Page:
67 percent of Russians say they fear the police, and this article gives very good reasons why. Kidnapping, extortion, torture, doing favors for the mob, the police re part of Russia's culture of corruption. Officers who extort money from civilians are reported to earn 5,000 to 10,000 dollars per month, and an officer protecting a "criminal operation," aka the feared Russian mob, can earn up to 20,000 dollars per month. One Moscow police major even turned to attempted mass murder, killing two and wounding 22 after randomly opening fire in a supermarket. Although several senior police officials have been dismissed in the wake of the high profile cases, the Russian people, along with the rest of the world, have doubts that President Medvedev will, or can, do anything significant to counteract the out of control police force. In a country where journalists have been murdered after printing stories critical of the government, former spy Aleksander Litvenenko was poisoned after implicating Prime Minister Vladimir Putin and others in corruption, and the citizens are influenced and terrorized by organized crime, law enforcement is adding to, rather than solving, these problems.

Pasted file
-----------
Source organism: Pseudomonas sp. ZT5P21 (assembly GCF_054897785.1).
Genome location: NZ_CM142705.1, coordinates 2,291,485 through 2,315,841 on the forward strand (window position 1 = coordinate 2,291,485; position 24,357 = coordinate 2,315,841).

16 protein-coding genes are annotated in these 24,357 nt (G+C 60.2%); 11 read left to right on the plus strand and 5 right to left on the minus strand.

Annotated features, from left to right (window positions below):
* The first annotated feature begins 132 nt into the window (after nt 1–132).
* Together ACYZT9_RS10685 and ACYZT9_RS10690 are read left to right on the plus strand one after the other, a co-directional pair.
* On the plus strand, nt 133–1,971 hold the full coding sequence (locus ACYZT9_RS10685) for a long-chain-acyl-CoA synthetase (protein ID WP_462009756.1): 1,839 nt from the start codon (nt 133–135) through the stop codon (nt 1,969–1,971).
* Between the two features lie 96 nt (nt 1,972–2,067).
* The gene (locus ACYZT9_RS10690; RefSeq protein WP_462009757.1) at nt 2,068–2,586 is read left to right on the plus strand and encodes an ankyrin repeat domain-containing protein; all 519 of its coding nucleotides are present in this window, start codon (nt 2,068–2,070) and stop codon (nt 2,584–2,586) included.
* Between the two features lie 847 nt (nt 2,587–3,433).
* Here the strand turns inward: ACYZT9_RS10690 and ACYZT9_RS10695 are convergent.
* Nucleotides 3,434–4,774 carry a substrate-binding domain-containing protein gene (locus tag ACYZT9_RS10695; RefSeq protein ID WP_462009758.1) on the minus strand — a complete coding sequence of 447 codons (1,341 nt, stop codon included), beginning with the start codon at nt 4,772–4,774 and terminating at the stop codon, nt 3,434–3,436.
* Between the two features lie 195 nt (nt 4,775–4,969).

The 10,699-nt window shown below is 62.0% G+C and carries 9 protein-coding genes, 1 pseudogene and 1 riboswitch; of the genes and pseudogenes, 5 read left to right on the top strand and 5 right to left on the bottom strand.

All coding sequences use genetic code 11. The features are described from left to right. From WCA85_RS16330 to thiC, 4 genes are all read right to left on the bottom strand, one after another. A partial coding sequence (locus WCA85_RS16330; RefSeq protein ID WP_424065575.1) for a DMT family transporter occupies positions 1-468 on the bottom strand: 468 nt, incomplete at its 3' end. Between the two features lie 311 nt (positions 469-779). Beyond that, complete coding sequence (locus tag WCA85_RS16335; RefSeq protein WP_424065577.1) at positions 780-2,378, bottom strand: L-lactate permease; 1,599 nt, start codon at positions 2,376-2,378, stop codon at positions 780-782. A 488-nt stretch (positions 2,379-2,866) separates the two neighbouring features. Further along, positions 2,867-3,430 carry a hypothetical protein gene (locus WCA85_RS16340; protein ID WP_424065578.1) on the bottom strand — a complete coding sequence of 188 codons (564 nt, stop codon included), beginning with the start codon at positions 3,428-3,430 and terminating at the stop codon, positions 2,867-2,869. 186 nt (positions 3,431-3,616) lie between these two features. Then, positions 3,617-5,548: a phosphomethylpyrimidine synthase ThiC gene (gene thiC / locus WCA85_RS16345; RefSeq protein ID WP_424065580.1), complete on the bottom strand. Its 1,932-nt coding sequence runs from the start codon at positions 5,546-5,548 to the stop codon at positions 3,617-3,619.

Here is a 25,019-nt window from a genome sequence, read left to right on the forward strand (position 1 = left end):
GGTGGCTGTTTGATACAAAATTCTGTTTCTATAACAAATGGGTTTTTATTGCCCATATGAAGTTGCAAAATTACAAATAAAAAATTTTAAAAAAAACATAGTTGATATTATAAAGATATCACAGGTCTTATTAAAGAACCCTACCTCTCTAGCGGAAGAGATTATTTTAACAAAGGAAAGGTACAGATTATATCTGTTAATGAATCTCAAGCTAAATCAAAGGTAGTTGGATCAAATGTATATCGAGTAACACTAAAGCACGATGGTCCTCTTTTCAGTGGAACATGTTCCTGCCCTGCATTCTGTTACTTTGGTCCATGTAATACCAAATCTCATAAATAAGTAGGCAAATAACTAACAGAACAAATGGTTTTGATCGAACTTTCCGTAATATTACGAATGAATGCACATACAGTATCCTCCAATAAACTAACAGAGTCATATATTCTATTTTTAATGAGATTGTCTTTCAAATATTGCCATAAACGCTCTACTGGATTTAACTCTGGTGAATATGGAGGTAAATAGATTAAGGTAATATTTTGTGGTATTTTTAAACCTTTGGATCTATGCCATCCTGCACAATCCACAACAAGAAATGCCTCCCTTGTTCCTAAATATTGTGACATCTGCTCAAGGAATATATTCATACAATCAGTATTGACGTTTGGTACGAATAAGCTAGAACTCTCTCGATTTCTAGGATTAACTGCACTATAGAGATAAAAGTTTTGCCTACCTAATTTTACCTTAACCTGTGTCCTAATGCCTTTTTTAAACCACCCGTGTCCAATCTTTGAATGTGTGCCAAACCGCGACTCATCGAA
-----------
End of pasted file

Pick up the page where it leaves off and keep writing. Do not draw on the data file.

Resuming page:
While it seems that what the Russian police need is another Frank Serpico, the Litvenenko case illustrates how Russian officials deal with dissent. Two officers have publicized the wrongdoing that is routine within the force; one was fired, the other arrested on numerous, unpublicized charges. The fired officer, in addition to revealing chronic corruption in his force, also complained about working conditions, saying officers were treated "like cattle." The officer who was arrested claimed that police fabricated evidence that led to convictions. He was arrested shortly after posting the video making his charges.